Secrets of Scotland’s stand against WWI invasion

Inchkeith island. Picture: Creative CommonsInchkeith island. Picture: Creative Commons
Inchkeith island. Picture: Creative Commons
A SERIES of previously secret or little-known sites set up to defend Scotland from attack during the First World War have been revealed.

An audit by Historic Scotland to identify wartime heritage in the lead up to the centenary of the beginning of the conflict later this year identified 900 buildings and places that were used for training or defence during the war, more than three times the number expected.

Plans to protect Edinburgh from any potential invasion were particularly extensive.

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War Office maps that were found in the audit showed a network of trenches and strongpoints at Portobello that stretched from the shore of the River Forth to the south of the city to prevent a land attack.

British troops were engaged in trench warfare on the Continent. Picture: GettyBritish troops were engaged in trench warfare on the Continent. Picture: Getty
British troops were engaged in trench warfare on the Continent. Picture: Getty

Among the records that have been added to or updated in the audit are 239 hospitals ranging from village halls to existing medical centres, 39 prisoner of war camps in Hawick, Edinburgh Castle and the island of Raasay, and 350 drill halls established to train soldiers.

There are also a large number of guard-post buildings known as pillboxes, which were scattered throughout the country as a defence against potential enemy invaders.

The audit’s author, Dr Gordon Barclay, said that the project had uncovered a number of buildings which were previously not known to be associated with the Great War.

“The audit has more than tripled the number of places known to be associated with Scotland’s contribution to the war, both military and civilian, and has revealed an extraordinary variety of structures, reflecting Scotland’s importance to the war effort,” he said.

“The audit is only the first step, and other places no doubt remain to be identified, and the wartime role of many other places will certainly come to light during the centenary.”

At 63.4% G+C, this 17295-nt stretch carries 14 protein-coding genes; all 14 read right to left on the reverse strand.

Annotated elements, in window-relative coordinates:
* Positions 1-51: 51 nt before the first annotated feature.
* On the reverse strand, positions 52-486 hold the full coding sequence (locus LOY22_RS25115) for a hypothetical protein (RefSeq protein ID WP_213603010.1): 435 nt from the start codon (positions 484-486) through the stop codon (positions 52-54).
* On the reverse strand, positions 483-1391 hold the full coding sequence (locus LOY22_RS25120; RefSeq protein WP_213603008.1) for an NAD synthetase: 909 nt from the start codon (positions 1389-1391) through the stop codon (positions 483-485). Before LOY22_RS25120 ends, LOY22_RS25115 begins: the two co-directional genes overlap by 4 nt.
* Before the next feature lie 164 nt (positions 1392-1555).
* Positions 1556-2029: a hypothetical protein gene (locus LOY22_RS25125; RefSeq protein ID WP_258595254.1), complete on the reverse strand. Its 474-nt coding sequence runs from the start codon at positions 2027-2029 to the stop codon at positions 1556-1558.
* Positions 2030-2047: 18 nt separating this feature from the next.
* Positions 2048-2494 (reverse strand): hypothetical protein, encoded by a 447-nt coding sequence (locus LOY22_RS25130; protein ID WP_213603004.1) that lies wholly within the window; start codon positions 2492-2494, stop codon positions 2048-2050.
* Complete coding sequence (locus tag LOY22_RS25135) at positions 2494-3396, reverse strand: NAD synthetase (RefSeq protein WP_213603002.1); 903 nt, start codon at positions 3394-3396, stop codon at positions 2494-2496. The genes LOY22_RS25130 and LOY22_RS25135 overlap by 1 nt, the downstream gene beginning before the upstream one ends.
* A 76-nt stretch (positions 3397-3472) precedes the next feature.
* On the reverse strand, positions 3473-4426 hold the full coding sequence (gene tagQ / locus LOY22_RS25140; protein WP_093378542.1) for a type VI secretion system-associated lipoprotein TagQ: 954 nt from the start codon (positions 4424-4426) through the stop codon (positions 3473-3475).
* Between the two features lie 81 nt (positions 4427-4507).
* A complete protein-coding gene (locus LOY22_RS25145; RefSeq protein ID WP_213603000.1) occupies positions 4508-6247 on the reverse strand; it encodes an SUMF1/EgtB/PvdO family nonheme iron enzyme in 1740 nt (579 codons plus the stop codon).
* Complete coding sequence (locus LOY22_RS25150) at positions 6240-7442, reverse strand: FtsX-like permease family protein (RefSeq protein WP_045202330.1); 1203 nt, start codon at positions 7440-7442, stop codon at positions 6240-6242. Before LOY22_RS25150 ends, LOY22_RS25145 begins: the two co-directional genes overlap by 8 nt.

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On Inchkeith Island in Fife, a pair of concrete huts were built into the rock face. An undated War Office map, believed to be from around 1915, shows the northern engine room to be in the location in which it still survives, verifying its authenticity as a First World War building.

Also included in the archive is the Boddam prisoner of war camp, where German soldiers were put to work either in the Stirling Quarry, on the hill above Boddam, near Peterhead, or in the construction of the massive breakwaters of the Peterhead Harbour of Refuge, where much of the quarry’s output went.

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The precise location of a further prisoner of war camp in Balgowan, Perthshire, is unknown, but is believed to be on the same site as a military base used during the Second World War. Here, enemy soldiers were put to work farming food on nearby farms.

Historic Scotland and the Royal Commission on the Ancient and Historical Monuments of Scotland (RCAHMS) will designate some of the sites to recognise and protect their significance during the conflict.

Culture Secretary Fiona Hyslop said: “I hope people will use this research to learn more about this important period and contribute any information they have so we piece together a fuller picture of Scotland’s role.”

Allan Kilpatrick, of RCAHMS, said: “Scotland was on the front line during WWI. St Kilda was bombarded by a German U-boat and Edinburgh was bombed by a Zeppelin. The naval bases on the Forth, Cromarty and Scapa Flow were essential to protect Britain’s navy and her shipping.”